Okay, my few nerdy credentials: I once dreamed I was a distribution function, and was trying to normalize myself. Also, in my lab days, I used to talk to my cell cultures. It really did give me better results. I swear. My favorite nerd joke: The MIT cheer – E to the x, dy, dx/E to the x, dy/ Cosine, secant tangent sine/ 3 point 14159.

  34. #34 Uncle Fishy
    September 8, 2006

    I can’t claim to be a contender for this here competition, but I was really hoping that when the Houston Oilers moved to Nashville they’d keep the name and put an e^x on their helmets.

  35. #35 Kent G. Budge
    September 8, 2006

    The nerd apple doesn’t fall far from the tree. My momma programs in COBOL.

    Heck, that’s nothing. I learned to program in Fortran-3. ;)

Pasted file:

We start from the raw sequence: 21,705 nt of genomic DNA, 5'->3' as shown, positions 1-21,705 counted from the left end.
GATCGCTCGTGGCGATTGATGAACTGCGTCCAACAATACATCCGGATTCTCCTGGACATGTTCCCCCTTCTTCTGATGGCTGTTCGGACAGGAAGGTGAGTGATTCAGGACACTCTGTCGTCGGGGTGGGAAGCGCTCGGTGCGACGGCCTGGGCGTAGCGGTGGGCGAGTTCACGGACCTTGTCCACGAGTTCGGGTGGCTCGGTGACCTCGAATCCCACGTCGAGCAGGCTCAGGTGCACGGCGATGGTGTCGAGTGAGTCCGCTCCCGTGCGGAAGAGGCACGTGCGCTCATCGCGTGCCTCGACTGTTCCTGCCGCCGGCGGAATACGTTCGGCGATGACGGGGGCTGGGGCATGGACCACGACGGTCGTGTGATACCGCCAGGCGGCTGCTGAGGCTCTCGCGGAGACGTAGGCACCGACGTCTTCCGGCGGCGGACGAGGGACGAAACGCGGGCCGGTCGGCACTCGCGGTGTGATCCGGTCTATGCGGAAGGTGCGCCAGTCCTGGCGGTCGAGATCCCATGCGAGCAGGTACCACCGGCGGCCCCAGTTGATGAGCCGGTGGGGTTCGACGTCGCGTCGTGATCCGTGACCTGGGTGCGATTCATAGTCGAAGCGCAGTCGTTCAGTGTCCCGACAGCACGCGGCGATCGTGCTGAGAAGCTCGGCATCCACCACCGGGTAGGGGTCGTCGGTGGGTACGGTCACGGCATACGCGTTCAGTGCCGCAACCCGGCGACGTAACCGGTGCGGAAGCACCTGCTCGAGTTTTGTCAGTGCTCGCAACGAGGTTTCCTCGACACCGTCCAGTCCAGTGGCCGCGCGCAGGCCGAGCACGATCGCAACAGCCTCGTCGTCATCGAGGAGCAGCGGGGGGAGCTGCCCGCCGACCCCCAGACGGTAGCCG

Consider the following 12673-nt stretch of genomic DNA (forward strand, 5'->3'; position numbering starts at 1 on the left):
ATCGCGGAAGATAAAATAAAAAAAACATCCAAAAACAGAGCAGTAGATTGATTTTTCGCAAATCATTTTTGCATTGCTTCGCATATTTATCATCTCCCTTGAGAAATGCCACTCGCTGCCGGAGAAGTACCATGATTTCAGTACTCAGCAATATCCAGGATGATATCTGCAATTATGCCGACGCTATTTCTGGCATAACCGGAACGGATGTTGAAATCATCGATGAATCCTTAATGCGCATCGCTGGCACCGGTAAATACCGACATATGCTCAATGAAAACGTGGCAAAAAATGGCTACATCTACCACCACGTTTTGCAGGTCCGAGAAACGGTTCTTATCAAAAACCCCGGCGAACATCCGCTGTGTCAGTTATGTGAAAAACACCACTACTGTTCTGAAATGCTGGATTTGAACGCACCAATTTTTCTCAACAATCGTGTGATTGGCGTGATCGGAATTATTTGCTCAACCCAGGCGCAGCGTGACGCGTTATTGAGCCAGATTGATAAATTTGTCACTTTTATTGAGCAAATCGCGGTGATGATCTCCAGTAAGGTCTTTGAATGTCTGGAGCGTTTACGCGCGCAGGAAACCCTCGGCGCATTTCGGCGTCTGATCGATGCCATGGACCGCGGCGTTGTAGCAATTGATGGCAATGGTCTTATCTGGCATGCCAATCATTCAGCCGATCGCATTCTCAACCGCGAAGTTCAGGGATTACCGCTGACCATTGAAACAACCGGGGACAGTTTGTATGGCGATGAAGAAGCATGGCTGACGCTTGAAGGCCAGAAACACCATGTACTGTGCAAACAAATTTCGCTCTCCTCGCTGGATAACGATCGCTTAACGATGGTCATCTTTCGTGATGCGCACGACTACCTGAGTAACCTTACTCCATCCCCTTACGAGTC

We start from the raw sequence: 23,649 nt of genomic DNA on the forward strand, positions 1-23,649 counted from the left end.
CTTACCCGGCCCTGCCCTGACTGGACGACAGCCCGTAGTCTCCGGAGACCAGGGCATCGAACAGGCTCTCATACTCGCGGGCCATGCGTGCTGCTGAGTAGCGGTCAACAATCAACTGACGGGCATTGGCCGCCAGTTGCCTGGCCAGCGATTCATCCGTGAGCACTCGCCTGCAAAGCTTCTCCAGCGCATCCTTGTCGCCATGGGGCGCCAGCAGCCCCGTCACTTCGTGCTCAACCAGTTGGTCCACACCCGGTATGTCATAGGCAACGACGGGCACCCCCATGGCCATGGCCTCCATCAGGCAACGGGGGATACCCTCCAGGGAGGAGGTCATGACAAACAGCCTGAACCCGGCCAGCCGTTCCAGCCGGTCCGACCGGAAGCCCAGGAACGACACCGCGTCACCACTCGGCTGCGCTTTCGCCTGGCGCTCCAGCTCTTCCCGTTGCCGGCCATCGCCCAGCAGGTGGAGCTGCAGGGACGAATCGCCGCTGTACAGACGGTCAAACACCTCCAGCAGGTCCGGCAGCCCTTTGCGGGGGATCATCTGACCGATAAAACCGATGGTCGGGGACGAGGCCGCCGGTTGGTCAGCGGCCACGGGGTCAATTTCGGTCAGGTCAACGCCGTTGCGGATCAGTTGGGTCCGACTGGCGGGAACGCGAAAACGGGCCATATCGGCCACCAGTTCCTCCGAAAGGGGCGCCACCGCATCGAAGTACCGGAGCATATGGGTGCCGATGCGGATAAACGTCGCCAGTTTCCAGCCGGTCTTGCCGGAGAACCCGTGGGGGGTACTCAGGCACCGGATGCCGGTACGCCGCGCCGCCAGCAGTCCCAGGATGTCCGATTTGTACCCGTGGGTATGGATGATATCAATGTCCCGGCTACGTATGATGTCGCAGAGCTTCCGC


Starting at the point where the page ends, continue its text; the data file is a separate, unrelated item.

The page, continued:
36. #36 TheFallibleFiend
    September 13, 2006

    99
    Supreme God of Nerdiness?
    I reject this assessment.

  37. #37 TheFallibleFiend
    September 13, 2006

    Heck. I started on a pdp/8, too. It was marketed as an edusystem 25, I think. It had actual core memory and I recall our teacher had to load the OS from paper tape by toggling it in at the front panel. It had actual core memory. We interfaced via two 300 bd teletypes. Deja vu all over again.
    But I was 14 or 15, not 11, and a sophomore in HS. We programmed not in fortran or C, but in basic. Not VB, not qbasic, not basica – basic. There was no construction like “if then ” . You had to write “if then “.